Brown looks almost as good as he did early in the 2012 contest
All signs point to Massachusetts Senator John Kerry being appointed as the next Secretary of State by President Obama and easily confirmed by the body in which he now sits. This would lead to the appointment of an interim Senator by Governor Deval Patrick, followed by a special election to take place in early summer, 2013. We are in the midst of rampant speculation about who might run for this coveted Senate seat and, more importantly, who has the best chance of winning.
WBUR commissioned a poll of 500 registered voters to gather information about who voters might prefer in a special election. The overall results look very favorable for recently-defeated Senator Scott Brown. He is at the top of the list in terms of name recognition (only 1% of the poll respondents had never heard of him) and got about 50% of the vote in head-to-head match-ups against several possible Democratic nominees.
But what do these results really mean? Does Scott Brown have a lock on the soon-to-be-open Senate seat? While these initial numbers look good, his numbers also looked good in early polls of possible 2012 match-ups—a race that Elizabeth Warren eventually won by 8 points.
Voters are not familiar with likely Democratic candidates
The poll respondents were asked to say whether they had a favorable or unfavorable opinion of various political figures, including some likely candidates for the open Senate seat. Here is the list of the figures, sorted by lowest name recognition to highest name recognition
It is striking that the least-recognized public figure in the poll was the last Republican nominee for Massachusetts Governor, Charlie Baker, who was defeated by Deval Patrick in 2010. While it does not rule Baker out of a future race for Senate or Governor, it is an inauspicious result for a recent statewide candidate to be unfamiliar to 36% of the electorate.
Baker is followed by former Congressman and current UMass Lowell Chancellor Marty Meehan, and current Congressmen Ed Markey, Mike Capuano, and Steve Lynch. Over 75% of the poll respondents had heard of former Governor Bill Weld, and lawyer and second wife of Senator Ted Kennedy, Vicki Kennedy was recognized by 79% of the respondents.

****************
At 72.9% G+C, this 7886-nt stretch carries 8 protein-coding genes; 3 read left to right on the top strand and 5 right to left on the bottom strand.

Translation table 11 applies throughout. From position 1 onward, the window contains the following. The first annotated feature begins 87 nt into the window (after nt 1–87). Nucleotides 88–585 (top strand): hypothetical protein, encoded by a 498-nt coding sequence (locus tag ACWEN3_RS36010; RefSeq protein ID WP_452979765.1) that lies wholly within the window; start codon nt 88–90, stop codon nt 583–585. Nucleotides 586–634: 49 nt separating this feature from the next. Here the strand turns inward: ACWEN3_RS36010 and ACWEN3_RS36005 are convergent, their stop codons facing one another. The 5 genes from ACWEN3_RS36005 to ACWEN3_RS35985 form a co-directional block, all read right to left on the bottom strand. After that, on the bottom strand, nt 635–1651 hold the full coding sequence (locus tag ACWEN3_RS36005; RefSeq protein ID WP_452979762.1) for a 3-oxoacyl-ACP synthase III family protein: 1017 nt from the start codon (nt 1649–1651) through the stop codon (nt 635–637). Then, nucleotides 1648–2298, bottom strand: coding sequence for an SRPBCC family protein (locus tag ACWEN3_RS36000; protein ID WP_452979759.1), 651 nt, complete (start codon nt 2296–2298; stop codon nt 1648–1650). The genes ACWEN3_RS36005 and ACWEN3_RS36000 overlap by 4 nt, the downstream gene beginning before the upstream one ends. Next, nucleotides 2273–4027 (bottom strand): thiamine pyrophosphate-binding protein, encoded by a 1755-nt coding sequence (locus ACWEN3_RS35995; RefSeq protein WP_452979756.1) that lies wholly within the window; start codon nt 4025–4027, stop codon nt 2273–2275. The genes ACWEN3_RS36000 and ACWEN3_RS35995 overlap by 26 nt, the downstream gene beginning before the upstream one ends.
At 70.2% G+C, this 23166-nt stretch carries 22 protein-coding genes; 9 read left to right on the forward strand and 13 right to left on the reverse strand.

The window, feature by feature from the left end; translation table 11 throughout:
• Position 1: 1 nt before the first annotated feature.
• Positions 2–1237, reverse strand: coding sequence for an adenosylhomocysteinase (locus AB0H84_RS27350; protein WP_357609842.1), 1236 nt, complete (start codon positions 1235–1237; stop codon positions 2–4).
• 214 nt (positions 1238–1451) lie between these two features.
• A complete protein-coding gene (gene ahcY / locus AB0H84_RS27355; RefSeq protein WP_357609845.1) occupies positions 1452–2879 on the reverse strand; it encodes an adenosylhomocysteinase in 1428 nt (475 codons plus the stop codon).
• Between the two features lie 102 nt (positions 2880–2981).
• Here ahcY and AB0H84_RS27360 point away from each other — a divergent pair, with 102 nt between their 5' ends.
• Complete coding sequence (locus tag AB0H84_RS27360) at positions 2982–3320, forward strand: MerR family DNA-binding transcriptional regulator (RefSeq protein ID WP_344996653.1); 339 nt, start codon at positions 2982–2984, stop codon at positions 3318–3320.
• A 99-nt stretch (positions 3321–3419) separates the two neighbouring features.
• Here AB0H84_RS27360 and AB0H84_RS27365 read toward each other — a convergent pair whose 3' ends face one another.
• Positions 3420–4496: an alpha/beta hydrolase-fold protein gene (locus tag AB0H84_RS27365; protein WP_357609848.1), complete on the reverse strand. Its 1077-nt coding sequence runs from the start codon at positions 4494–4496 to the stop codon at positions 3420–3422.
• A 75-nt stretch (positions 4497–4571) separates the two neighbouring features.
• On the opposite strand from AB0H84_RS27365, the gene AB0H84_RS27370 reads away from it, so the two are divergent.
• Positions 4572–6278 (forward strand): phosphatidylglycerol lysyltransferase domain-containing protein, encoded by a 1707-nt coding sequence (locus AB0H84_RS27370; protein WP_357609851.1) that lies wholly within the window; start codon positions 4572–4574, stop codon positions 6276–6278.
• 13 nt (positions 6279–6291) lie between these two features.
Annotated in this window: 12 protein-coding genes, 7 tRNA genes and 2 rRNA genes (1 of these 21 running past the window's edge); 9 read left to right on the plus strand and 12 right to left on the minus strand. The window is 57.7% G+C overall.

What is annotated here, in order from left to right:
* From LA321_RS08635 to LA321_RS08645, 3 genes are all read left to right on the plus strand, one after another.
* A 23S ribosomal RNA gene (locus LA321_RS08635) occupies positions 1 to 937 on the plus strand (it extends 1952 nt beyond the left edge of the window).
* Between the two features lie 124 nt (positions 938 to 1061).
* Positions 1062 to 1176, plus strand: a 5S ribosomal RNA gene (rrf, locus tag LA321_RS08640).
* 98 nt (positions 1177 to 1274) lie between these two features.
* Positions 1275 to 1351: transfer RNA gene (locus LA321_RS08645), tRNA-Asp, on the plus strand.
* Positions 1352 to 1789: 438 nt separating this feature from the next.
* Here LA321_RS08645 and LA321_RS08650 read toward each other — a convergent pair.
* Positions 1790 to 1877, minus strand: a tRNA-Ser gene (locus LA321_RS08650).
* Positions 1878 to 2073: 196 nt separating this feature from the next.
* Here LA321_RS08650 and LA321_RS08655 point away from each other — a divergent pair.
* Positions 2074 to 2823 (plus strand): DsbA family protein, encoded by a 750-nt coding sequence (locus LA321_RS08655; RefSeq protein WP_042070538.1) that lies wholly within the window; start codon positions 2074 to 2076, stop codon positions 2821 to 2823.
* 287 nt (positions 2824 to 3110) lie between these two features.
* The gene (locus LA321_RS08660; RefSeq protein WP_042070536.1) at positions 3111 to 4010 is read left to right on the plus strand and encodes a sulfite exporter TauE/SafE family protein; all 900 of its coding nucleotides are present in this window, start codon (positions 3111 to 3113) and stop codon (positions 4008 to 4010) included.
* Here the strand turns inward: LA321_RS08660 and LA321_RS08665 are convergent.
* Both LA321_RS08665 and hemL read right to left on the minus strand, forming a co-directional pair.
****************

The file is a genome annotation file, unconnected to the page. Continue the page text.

The real stars of the name recognition contest are Attorney General and former Senate candidate Martha Coakley, Governor Deval Patrick, Senator-Elect Elizabeth Warren, and Senator Scott Brown. All of these public figures are recognized by almost every registered voter. However, Deval Patrick has said he will not run for the Senate seat, and Elizabeth Warren is already a Senator and will not run. It remains to be seen if AG Martha Coakley is willing to tempt another head-to-head match-up with Scott Brown, and whether the Democratic establishment is willing to forgive the embarrassment of their 2010 defeat.
Patrick and Brown are at the top for favorability
Governor Deval Patrick and Senator Scott Brown have the highest favorability ratings in the poll, both in terms of straight up favorability, and also when comparing the percentage of respondents who rated the figure favorably to those that rated the figure unfavorably.
It is worth noting that Martha Coakley, after taking a beating from the Massachusetts voters (and subsequently from disappointed Democrats) in the special election against Scott Brown, is once again regarded favorably with almost half the respondents viewing her in a favorable light.
We see another bad sign for Charlie Baker with the lowest Favorable-minus-Unfavorable rating, although only 30% of the respondents in a 500 person sample had an opinion.
The poll asked respondents who they would vote for in theoretical match-ups between Scott Brown and possible Democratic candidates. Scott Brown won in all cases with margins ranging from 7% against Deval Patrick to 27% over Steve Lynch. This table shows then sorted from tightest to largest margin.
How things looked for Scott Brown in April, 2011
Does this mean that Scott Brown is a lock to win the 2013 special election for Senate? Before reading too much into Scott Brown's dominating position over various possible Democratic candidates, it is worth noting how things looked early in the 2012 election cycle before the eventual candidates were know. In April, 2011 Suffolk University did a survey pitting Scott Brown against various possible Democratic contenders including Deval Patrick, Vicki Kennedy, Mike Capuano, Ed Markey, Lt. Governor Tim Murray, and Newton Mayor Setti Warren.
Scott Brown led every matchup by between 15 and 43 points (compared to the range of 7 to 27 points in the recent WBUR poll), but Brown ended up losing to Elizabeth Warren in a major defeat by 8 points on November 6, 2012.
It is undeniable the Senator Scott Brown is in a strong position for an open Senate seat run in terms of name recognition and favorability, but Senator Brown was in an even strong position in 2011 and ended up losing handily to Senator-Elect Elizabeth Warren. The success or failure of the Democrats in a 2012 special election will hinge on the quality of the selected candidate, and the harnessing of the incredible ground game unleashed by the party and the Warren campaign in 2012.